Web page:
It's not just about sausages and burgers for me; anything you can cook in a normal oven you can cook on a barbecue, it's just about knowing how.
Some food tastes better from a barbecue than it can ever taste done in an oven, and I want to share one of those things here: pulled pork.
It's a long time favourite in the US barbecue belt, and it's becoming very popular in the UK too. I've been doing it for the last couple of years now, it's simple, easy and delicious.
My recipe is adapted from the Weber Complete Barbecue Book, which you should buy if you want to progress from incinerating sausages.
Here we go then.
1 Pork shoulder joint - a 2.5-3kg one will serve about eight people, generously.
2 tbsp mild chilli powder
2 tbsp paprika
2 tbsp sea salt
4 teaspoons garlic granules
2 teaspoons fresh ground black pepper
2 teaspoons fresh ground celery seeds
1 teaspoon mustard powder
275ml tomato ketchup
175ml cider vinegar
100ml lemonade (not diet)
50g light brown sugar
2 teaspoons Worcestershire sauce
1 teaspoon of your favourite hot sauce
1 teaspoon sea salt
1/2 teaspoon mustard powder
1/2 teaspoon fresh ground black pepper
8 big soft white rolls
A big tub of coleslaw, or make your own (I can't usually be bothered...)
How You Do It:
First off, if you don't have a smoker, you can do this in an oven. It won't have the benefit of being smoked, but it will still be tender and lovely. It just won't be quite as lovely, and you can't pretend to be a Good Ol' Boy in North Carolina while you're cooking. Sorry, that's just how it is.
Mix all the ingredients for the rub together in a small resealable tub, like this:
|All ready to rub your meat. Fnarr.|
Take your pork shoulder and use a good sharp knife to trim the skin off. You should leave a layer of fat, around a centimetre thick if possible. This will help keep the meat moist while it cooks. I haven't left a layer of fat in a couple of spots on mine, because my knife skills are WEAK.
|A big lump of pig. Skinned.|
Then, rub (obviously) the rub into the meat. Don't be shy. You want the rub to coat the meat, but also to penetrate it as much as possible. Really work it in there. Get it into all the nooks and crannies, like this:
Once it's all nicely coated in the rub, cover the bowl in cling film. If you're going to be cooking it in the next few hours, leave it out to come up to room temperature. If not, pop it back in the fridge.
If you have a smoker, the next thing to do is set it up for a twelve hour cook. For my smoker, this means filling the coal basket with Weber briquettes, and filling the chimney starter with them too. I find that 7kg of briquettes will reliably give me twelve hours of heat. Light the coals in the chimney, and when they're ready (a coating of white ash) pour them over the top of the unlit coals in the basket. This is known as the "Minion Method", where the coals light over a long period of time, maintaining an even temperature. Throw a handful of soaked hickory wood onto the coals, to generate the smoke.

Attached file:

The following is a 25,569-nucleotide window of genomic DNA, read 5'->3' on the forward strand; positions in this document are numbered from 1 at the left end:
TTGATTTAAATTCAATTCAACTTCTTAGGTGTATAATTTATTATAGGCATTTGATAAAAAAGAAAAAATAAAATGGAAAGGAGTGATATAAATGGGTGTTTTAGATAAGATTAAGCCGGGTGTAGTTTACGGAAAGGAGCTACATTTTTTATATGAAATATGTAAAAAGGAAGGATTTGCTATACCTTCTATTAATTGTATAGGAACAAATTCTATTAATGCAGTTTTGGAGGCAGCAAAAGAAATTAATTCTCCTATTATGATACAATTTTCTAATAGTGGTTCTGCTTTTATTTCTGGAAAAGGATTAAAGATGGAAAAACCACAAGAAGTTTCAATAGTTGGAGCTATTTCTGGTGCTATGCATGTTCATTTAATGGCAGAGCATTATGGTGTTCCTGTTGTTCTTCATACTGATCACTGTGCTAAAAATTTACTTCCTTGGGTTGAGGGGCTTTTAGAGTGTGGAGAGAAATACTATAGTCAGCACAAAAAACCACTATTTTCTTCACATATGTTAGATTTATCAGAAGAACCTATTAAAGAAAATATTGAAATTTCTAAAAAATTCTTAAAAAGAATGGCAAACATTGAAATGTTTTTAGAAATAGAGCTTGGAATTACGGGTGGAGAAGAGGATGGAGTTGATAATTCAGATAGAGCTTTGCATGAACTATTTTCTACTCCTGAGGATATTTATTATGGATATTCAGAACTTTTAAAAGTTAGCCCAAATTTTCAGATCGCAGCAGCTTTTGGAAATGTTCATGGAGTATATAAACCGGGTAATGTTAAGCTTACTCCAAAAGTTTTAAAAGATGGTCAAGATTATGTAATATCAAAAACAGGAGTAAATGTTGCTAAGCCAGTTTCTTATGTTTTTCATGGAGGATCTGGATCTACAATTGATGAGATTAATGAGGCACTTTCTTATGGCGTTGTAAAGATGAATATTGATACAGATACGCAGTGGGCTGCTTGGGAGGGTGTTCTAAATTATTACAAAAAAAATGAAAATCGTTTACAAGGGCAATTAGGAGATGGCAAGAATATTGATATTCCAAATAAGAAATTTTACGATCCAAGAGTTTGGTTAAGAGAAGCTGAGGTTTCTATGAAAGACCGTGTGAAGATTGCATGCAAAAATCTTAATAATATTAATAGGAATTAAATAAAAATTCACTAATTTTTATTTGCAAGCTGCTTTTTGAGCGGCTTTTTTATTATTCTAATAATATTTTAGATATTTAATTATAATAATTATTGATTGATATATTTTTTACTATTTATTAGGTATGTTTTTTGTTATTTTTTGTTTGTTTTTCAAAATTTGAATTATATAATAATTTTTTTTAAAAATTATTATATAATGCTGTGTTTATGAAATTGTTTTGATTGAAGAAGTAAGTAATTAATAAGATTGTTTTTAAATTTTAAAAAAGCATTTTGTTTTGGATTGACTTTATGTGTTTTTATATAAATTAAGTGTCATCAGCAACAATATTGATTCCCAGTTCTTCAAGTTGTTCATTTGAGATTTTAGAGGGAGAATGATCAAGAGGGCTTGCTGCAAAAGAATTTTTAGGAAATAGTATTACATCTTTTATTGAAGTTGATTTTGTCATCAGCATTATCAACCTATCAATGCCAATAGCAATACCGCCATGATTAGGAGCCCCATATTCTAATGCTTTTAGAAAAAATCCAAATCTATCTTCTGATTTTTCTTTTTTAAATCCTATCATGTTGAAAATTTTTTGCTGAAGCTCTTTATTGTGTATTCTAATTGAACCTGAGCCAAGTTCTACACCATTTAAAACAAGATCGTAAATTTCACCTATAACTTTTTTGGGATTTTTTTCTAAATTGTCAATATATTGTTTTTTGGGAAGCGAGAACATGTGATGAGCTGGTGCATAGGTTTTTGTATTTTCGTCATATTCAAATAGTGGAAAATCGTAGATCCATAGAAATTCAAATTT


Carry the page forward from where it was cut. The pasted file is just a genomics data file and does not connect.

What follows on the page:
Fill the water bowl almost to the top with hot water. Don't use cold, as this means the coals have to heat the water up before the smoker reaches cooking temperature.
You want the smoker to be at a temperature between 200 and 250 fahrenheit for the duration of the cook. If you do it right you can pretty much leave it to do its thing for the whole cook. If it goes a bit wrong you'll need to fiddle with the vents to adjust the temperature and maybe add more coal too. This is a ball ache, especially if you're doing an overnight cook, because you won't know it's gone wrong until the morning, by which point it's too late.
Once the smoker's at temperature, pop the meat in, and go and relax for ten hours (I tend to start the cook at about midnight, and go to bed)
If you're using an oven, set the temperature using your fancy thermostat and wait for it to be ready. Pull a smug face at the people using a barbecue. Pop the meat in the oven, in a roasting tin.
After ten hours, the internal temperature of the meat should be around 190 fahrenheit. Check it with an instant read thermometer, which you can buy for about a tenner.
It'll look a bit like this:
Take the meat out and wrap it in foil for the last two hours of cooking.
Combine all the ingredients for the sauce in a saucepan and heat it gently, stirring it to mix it all together. It's supposed to be thin, tart and a bit spicy.
Once the meat's been cooking for twelve hours, leave it to rest in the foil for half an hour, then unwrap it.
You should be able to pull the meat apart easily using your fingers, or use two forks. Remove the layer of fat from the top and pick out any large lumps of fat or sinew.
If you're writing a blog post about the recipe, completely forget to take any pictures of the meat as you tear it apart, ready for serving.
Once you've finished pulling it apart, it will look something like this:
Slice the rolls and chuck a big pile of the pork on them. Add as much or as little sauce as you want. Top it off with some coleslaw.
Eat it. Then eat some more.
|Pulled pork on a roll. Oh yes.|